|Mississippi Delta MSEA Volume 2, Issue 2, Page 3
|Volume 2, Issue 2, Page 3
|Second Quarter 1996
|MSEA Reporter Archive
WEATHER FORECASTING AND THE TIMING OF AGRICHEMICAL APPLICATIONS
A key input and contribution to the Mississippi Delta MSEA project from the Soil and Water Research Unit in Baton Rouge, LA deals with the evaluation of using the National Weather Service (NWS) Daily and 7-Day Forecasts in scheduling agrichemical applications to farmland in the Deep Hollow Lake watershed. Agrichemical applications for the Beasley Lake watershed, and perhaps for the Thighman Lake watershed, will follow normal practices, while for the Deep Hollow Lake watershed agrichemical application timing will be adjusted based upon the probability of rainfall in the Daily and 7-Day Forecasts issued by the NWS for the watershed area in the state of MS. The 7-Day Forecast includes the probabilities of rainfall in the 12-hr. a.m. and p.m. periods, and over the 24-hr period of each day (plus other forecast data such as Min/Max Temperatures, Cloud Cover, Wind Speed, etc.) and a climatological 30-yr. mean probability of rain (called "CLIMO") centered on Day 4 of the 7-Day period. See the example 7-Day forecast for the Jackson, MS area (below), which was obtained via Internet on 24 June 1996 from the Southern Regional Climate Center (SRCC) computer system Home Page on the World-Wide-Web (http://www.srcc.lsu.edu/). A Text Only version of the forecast information can be obtained via computer and modem from the SRCC computer system.
To evaluate any reduction in the risk or potential of agrichemical losses in runoff during rainfall events that occur soon after application, scheduled applications in the Deep Hollow Lake watershed may be advanced or delayed from the normal or desired timing (i.e., the applications in the Beasley Lake watershed) based upon rainfall forecasts. Measured agrichemical losses will be compared for the Beasley Lake and Deep Hollow Lake watersheds. As an example use of the weather forecasts to schedule agrichemical applications on the Deep Hollow Lake watershed: if the 7-Day Forecast indicates a high probability of rain within 24 hr before or after the scheduled application, the date to apply agrichemicals could either be advanced or delayed depending upon the chemicals involved, soil moisture conditions, and stage of crop growth. In general, it is preferable to apply the agrichemicals after a rainfall vent, if and when the forecast shows a decreasing chance of rain with each passing day. Since the 7-Day Forecast is available from the NWS each day (about 6:00 a.m.), the application advisory can be modified as the proposed date nears. The Soil and Water Research Unit at Baton Rouge, in cooperation with the SRCC at LSU, is providing (via fax) the Daily and the 7-Day Forecasts to the on-site scientist's and management staff for the Mississippi Delta MSEA project. The Daily and 7-Day Forecasts will be posted in the future to a new World-Wide-Web (WWW) Home Page being created for the Mississippi Delta MSEA project by the Baton Rouge Unit. The forecast information will be faxed to those managers or farmers who do not access to Internet and the WWW, or do not have computer equipment to access the SRCC system via modem. The 7-Day Forecasts obtained daily will also be entered onto a Weekly Table for display (see the Example table shown below). This table will also be included on the Home Page and/or faxed to project personnel, as needed. The tabular display of the 7-Day Forecasts provides a means for all project personnel to quickly observe how consistent the forecast is for a given date up to a week ahead of time (e.g., the date for the next proposed agrichemical application). This type of information may also aid the project managers in adjusting the application date for the Deep Hollow Lake watershed.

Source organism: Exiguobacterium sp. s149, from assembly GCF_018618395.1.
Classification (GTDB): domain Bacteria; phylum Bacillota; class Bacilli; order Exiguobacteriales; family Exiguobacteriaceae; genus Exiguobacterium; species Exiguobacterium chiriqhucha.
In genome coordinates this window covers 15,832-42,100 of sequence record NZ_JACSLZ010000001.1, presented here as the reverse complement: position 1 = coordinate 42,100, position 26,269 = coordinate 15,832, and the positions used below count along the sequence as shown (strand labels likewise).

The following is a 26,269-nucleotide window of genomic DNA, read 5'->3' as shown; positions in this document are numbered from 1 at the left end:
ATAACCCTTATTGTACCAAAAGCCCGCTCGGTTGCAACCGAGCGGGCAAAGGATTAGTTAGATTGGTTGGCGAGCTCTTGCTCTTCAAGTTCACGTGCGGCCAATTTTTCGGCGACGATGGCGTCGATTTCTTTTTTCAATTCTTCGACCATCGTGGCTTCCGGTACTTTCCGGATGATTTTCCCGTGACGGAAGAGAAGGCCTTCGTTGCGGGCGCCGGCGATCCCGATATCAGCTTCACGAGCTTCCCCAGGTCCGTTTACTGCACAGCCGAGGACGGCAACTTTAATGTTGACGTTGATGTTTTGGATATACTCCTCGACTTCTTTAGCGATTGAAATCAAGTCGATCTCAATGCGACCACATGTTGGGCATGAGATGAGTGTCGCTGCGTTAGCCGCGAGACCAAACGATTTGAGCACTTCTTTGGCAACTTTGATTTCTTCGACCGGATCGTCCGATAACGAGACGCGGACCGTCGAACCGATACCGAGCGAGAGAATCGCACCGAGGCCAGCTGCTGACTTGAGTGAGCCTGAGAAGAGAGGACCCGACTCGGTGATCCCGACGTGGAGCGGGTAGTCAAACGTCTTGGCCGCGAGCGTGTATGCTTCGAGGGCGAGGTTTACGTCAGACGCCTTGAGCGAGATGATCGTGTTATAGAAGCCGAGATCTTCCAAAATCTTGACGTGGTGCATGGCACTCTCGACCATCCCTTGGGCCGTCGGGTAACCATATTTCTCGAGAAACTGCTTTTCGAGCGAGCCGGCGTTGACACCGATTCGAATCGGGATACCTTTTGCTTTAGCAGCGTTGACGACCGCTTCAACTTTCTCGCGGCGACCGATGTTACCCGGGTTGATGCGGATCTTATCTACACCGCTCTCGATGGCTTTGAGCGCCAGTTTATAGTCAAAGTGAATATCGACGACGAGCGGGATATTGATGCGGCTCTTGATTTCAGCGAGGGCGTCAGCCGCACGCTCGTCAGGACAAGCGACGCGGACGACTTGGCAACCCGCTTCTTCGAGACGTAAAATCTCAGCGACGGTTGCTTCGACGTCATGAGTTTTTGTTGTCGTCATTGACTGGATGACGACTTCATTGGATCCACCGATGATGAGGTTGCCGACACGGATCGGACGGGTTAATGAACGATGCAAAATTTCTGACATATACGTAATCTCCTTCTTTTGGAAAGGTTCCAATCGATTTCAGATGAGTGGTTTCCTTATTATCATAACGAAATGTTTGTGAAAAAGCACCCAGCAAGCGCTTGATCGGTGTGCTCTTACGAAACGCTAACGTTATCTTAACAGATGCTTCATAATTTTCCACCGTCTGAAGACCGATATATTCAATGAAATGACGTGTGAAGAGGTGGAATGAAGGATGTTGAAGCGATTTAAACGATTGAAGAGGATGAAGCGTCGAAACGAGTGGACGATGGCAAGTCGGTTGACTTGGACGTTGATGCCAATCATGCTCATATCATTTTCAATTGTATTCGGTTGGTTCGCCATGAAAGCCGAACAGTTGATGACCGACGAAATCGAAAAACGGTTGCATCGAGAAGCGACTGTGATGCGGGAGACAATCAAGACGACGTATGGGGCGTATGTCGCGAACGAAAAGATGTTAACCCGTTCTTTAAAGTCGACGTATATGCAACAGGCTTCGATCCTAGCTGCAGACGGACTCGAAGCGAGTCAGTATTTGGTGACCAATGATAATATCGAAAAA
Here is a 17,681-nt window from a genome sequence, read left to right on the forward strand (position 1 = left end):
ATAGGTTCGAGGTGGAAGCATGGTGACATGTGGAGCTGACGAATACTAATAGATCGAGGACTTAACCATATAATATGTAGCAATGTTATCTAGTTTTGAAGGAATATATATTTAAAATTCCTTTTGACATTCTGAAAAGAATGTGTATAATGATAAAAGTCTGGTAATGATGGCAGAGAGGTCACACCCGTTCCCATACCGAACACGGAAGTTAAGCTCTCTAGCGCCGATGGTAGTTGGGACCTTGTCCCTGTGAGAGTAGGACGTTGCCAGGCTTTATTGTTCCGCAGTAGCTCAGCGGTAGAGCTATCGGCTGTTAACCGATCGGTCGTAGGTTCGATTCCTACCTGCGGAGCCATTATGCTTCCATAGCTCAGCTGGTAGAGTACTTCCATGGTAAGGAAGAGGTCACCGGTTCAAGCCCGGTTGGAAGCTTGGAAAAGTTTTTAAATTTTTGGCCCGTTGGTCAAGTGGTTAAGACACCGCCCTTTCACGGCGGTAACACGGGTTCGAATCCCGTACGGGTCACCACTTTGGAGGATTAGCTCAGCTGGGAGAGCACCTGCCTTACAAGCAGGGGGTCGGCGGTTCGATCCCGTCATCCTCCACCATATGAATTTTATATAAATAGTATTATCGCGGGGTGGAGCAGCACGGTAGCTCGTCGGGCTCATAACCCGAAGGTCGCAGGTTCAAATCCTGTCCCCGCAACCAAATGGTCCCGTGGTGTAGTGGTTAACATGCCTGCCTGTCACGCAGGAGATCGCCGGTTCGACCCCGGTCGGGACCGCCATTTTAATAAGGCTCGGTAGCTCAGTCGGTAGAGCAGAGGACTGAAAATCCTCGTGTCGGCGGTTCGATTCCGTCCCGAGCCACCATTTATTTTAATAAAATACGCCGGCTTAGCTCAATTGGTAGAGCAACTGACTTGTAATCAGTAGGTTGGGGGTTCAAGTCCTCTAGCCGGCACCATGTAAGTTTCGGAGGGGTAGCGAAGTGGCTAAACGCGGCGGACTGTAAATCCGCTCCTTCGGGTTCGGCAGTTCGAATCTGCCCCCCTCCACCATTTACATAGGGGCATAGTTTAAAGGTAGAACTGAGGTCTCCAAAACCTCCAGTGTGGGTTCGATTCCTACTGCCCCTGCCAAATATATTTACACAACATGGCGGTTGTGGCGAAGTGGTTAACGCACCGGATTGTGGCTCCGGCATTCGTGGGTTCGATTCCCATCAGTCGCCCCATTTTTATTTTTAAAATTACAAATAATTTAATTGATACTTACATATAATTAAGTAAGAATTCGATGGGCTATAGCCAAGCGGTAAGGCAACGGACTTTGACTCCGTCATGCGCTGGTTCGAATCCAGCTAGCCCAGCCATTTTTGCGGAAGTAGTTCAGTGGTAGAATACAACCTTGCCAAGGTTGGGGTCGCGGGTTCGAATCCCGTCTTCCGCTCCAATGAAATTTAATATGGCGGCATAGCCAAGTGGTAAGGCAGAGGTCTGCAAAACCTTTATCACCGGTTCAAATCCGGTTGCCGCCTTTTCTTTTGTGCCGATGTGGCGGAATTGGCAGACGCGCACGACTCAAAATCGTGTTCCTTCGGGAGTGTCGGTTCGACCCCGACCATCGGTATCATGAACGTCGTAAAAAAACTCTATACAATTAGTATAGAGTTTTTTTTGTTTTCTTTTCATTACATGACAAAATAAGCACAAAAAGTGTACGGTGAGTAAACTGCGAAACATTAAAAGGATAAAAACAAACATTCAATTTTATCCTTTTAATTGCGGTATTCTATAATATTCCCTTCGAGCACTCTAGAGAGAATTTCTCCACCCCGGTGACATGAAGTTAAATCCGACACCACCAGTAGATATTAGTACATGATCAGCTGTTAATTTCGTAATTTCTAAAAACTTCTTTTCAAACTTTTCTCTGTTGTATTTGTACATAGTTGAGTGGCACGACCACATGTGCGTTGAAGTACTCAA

The 7-Day Medium Range Forecast (MRF) is a computer model derived statistical forecast with local weather factor inputs on a daily basis, plus other statistical factors based on previous weather patterns for the area/region. The 7-Day Forecast product was Beta Tested for several years by the NWS in the major climate regions of the USA before it was released for public access and use in 1992. A detailed technical description of the forecast product is provided in the Technical Procedures Bulletin No. 411 from the NWS. The forecast data for the Jackson, MS area is available since early 1994 from computer achieves at the SRCC, and these data are being used to analyze and determine the threshold forecast rainfall probabilities for which significant rainfall events consistently occurred in the North West region of MS. These threshold probabilities will be used to aid project managers and farmers in scheduling agrichemical applications in the Deep Hollow Lake watershed in an attempt to avoid the occurrences of significant rainfall events soon after agrichemical applications. There are other NWS supplemental forecasts available that may have utility in the management and scheduling of agrichemical applications in the MSEA project watersheds, and these will be explored with cooperators from the SRCC at LSU. A tour for the project personnel, and perhaps the farmers from the Deep Hollow Lake watershed, to visit the SRCC staff and facilities at LSU is being planned during the 1996 season. A demonstration and training session will be conducted during this tour on computer Internet access to the Daily and 7-Day Forecasts for the Jackson, MS and/or other nearby locations in MS where the experimental watersheds are located.
Dr. J. L. Fouss, Agricultural Engineer
USDA-ARS-Soil & Water Management
P. O Box 25071
Baton Rouge, LA
|MSEA Reporter Archive